So what is the answer. The girls got to where they are by role-playing. What would be better than disassociating yourself from a sinner? To convert the sinner to Christ and to a righteous world view. Therefore, win the Barbies to Christ. Bring them to repentance and disciple them into a holy walk.

Shoshanna said that if she were the mother of these girls, she would go to them with a smile and tell them that she wanted to play with them. Mother should ask for several of the dolls to be her own. She should then tell the girls that she is going to sew some doll clothes. Take the girls to the store and pick out material. Then go home and make modest clothes for two of the dolls. These two modestly dressed dolls will be Christian mothers. As Mother sits in the floor and leads her two “Christians" in conversation, they will speak of the joy and peace they have since they came to Christ. They will speak of how wonderful their marriages are and how they just love their husbands. Mother will take two other dolls and leave them in the traditional Barbie dress. These two “ladies” will continue to have the unregenerate world view that the children have adopted. They will speak of their divorce and of the unhappiness and misery that they are experiencing. One of them will get depressed and want to commit suicide because her life is so unhappy. You could get a regular soap opera going with the unregenerate dolls going from one marriage to another and then talking about how unhappy their children have become over the “divorce.”

While the mother is talking the unregenerate Barbies through their miserable lives, she is continuing to talk the “Christian” dolls through the joy of living.

Don’t cram this all into one day. Stretch it out so the girls get used to the idea of you playing with them. Mother’s unregenerate dolls can communicate with the girl’s unregenerate dolls. This is a time for Mother to express the wages of sin in a way that is not preachy.

When the girls are aware that there are two contrasting lifestyles and world-views on the playing field, it is time to introduce the “Christian” dolls to the unregenerate dolls. In the course of make-believe conversation, the unregenerate dolls ask the Christians why they are so happy and how they came to have such a wonderful home life. The Christians tell them about Jesus. Take a few days for the unregenerate to come to repentance and confess Christ as their savior and lord. Take them through repentance and faith. Cry with them, and then rejoice with them when they get saved. Once the unregenerate are saved, they too will want new clothes and new hair-styles.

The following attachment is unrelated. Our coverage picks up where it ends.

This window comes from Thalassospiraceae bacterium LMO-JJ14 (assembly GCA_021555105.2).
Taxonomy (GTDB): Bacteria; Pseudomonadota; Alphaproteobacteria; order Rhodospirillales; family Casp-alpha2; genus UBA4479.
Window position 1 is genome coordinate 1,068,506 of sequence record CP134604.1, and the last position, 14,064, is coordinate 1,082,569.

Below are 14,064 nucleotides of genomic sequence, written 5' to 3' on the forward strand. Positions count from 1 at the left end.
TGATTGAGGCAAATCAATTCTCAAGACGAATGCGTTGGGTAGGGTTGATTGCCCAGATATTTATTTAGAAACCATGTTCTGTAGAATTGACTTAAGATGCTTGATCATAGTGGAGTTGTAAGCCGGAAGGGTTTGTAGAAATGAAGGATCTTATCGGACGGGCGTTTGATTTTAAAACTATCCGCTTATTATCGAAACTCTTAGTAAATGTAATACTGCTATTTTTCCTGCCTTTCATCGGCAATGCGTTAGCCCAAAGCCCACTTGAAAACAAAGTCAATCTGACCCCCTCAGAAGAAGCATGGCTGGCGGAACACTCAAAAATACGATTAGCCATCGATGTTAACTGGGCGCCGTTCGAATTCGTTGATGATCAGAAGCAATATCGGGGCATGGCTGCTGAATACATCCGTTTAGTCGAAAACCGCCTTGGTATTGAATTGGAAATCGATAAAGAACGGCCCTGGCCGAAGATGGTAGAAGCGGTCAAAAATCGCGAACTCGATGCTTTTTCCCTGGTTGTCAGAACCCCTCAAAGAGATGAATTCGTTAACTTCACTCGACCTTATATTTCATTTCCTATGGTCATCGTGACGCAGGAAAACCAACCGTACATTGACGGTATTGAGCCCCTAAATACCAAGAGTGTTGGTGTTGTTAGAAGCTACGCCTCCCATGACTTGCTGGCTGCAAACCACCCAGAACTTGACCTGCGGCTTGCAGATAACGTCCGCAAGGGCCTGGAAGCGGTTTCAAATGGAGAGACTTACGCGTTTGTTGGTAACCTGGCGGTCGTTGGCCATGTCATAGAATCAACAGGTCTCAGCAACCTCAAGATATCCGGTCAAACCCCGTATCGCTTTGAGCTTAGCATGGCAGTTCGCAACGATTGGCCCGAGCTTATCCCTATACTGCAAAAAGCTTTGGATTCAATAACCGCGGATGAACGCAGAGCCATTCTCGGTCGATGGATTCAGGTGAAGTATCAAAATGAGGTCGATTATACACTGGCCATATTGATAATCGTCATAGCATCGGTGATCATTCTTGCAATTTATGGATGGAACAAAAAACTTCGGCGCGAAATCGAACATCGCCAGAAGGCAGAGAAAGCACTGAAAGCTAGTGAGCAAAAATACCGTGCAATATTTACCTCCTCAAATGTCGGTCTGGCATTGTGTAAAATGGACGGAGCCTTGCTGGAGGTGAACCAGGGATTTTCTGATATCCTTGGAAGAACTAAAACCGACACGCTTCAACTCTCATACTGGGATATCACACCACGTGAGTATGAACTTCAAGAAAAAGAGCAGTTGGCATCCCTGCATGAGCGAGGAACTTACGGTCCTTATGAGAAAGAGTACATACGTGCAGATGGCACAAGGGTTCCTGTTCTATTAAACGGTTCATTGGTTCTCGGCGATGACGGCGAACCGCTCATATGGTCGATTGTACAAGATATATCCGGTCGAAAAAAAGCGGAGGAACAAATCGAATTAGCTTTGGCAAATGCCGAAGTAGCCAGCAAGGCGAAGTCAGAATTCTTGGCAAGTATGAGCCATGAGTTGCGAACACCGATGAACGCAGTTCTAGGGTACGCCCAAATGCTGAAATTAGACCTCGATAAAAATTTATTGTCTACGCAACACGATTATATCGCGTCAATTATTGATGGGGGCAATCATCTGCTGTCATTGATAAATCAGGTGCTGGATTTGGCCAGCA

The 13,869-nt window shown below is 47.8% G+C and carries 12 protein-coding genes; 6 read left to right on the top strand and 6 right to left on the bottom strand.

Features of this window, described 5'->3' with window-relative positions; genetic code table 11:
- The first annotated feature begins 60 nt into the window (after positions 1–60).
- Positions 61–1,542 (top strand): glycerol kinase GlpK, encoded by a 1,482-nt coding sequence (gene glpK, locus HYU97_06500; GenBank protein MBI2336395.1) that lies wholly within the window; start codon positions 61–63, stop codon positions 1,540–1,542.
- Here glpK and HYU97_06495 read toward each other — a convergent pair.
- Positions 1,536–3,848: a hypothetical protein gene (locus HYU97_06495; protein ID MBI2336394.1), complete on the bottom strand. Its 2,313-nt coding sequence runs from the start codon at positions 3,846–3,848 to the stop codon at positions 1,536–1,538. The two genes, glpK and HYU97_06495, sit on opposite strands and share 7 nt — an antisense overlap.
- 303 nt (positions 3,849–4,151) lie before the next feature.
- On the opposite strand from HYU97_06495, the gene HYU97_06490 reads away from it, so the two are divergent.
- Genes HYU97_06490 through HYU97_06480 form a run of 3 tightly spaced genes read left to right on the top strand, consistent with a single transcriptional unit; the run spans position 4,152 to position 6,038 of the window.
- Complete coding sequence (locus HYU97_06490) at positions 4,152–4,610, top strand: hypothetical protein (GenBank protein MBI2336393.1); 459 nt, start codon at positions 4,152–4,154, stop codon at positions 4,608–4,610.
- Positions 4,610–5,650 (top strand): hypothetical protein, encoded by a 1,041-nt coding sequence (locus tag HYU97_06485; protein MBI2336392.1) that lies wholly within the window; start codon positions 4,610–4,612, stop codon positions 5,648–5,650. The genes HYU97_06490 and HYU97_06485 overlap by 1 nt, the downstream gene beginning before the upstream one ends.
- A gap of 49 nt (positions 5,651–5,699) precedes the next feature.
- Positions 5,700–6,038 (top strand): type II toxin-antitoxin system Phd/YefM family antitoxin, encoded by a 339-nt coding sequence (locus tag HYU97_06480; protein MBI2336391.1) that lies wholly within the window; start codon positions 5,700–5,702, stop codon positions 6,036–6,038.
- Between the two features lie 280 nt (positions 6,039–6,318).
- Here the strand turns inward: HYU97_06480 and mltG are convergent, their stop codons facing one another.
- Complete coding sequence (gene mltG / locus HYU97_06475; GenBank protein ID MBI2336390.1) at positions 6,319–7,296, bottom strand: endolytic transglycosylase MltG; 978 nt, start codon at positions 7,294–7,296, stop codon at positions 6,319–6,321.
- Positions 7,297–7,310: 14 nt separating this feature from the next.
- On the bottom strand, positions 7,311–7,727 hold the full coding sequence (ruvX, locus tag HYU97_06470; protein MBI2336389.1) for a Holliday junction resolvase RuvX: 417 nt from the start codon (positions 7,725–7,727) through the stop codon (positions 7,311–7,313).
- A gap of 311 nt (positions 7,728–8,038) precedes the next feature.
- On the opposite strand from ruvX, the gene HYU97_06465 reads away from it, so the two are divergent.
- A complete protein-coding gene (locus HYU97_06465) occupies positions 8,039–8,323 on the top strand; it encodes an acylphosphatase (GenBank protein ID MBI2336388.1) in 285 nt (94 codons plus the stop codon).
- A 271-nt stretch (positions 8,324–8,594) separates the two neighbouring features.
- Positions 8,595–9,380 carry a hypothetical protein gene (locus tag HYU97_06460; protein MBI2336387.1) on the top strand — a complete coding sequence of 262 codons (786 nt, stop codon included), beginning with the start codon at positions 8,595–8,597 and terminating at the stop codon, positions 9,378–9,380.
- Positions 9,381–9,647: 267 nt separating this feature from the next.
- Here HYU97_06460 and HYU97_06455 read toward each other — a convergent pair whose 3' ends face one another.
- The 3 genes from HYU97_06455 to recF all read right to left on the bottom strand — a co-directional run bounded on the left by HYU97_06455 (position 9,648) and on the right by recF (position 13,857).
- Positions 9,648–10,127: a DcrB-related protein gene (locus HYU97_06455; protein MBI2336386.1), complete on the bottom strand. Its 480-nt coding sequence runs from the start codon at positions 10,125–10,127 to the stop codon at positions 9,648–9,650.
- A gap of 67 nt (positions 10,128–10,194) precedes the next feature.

Shoshanna suggested that at some point early in the game, the Mother tell the girls that they cannot play with the dolls unless mother is playing with them. Continue the game until the girls have accepted the new world-view and their dolls get converted also.

I think this is marvelous. It will not only undo the damage, it will be a time of teaching the girls the gospel and the essence of the Christian experience.

In time, Mother will want to wean the girls from the dolls and get them interesting in sewing dresses for themselves, or get them involved in teaching the gospel to real children. A six-year-old is capable of ministry to other children.

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2 comments on “Barbie Dolls Revisited”

  1. I love your daughter suggestion!!! This approach encourages me so much for other areas in parenting!!

    Even before having children or reading your books I looked back on my own childhood with barbie roll play and being raised by a feminist single mom (go figure) and knew they would never be the framework of my future family. (an older boy in the neighborhood tried using Barbies in my closet to “groom” me for his sexual advances so what you say Michael is true! He later exposed me to pornography via TV and magazines his older brother left hanging around so I know the Lord was protecting me)

    I want to encourage this mom in the truth that she is accountable to God not family and friends for how she raises her children and the boundaries she puts in place. This is how I counseled my heart the many times I was mocked and jeered at for being “over protective” or a “worry wart” and even “displacing my own childhood issues onto my kids” when I said starting at two “no Disney princesses and no barbies” on every birthday invite etc. (I’ve even been told I was rude for telling people what they could and could not gift my kids! And we did take back some gifts when people didn’t honor our boundaries!)

    My girls (7 and 9) do play with LEGO girls but are not permitted to watch the show. After I watched a couple episodes with them I told them it was better to play with the legos using their own imaginations. My girls have build an entire community and I’m going to take Shoshannas advice and start playing with them in this way. I know it will thrill their hearts that mom is playing with them! I’ll design my own dolls and would love to roll play appropriate courtship and marriage since my oldest is already “boy crazy”. Maybe we could build a Christian outreach, church, or seminary for their LEGO town?! So excited!!

    Thank you, No Greater Joy!

  2. I love Shoshana's idea for introducing Christian Barbies. Years ago I built my girls a mission station for their barbies, complete with bamboo walls and floors made from dollar store placemats. I bought them some foreign looking children off brand Barbie dolls to be orphans their Barbies could care for. While I agree Barbie does have a worldly and glamourous lifestyle, I think the dolls can be used to promote healthy play as well. My girls would do church services, etc.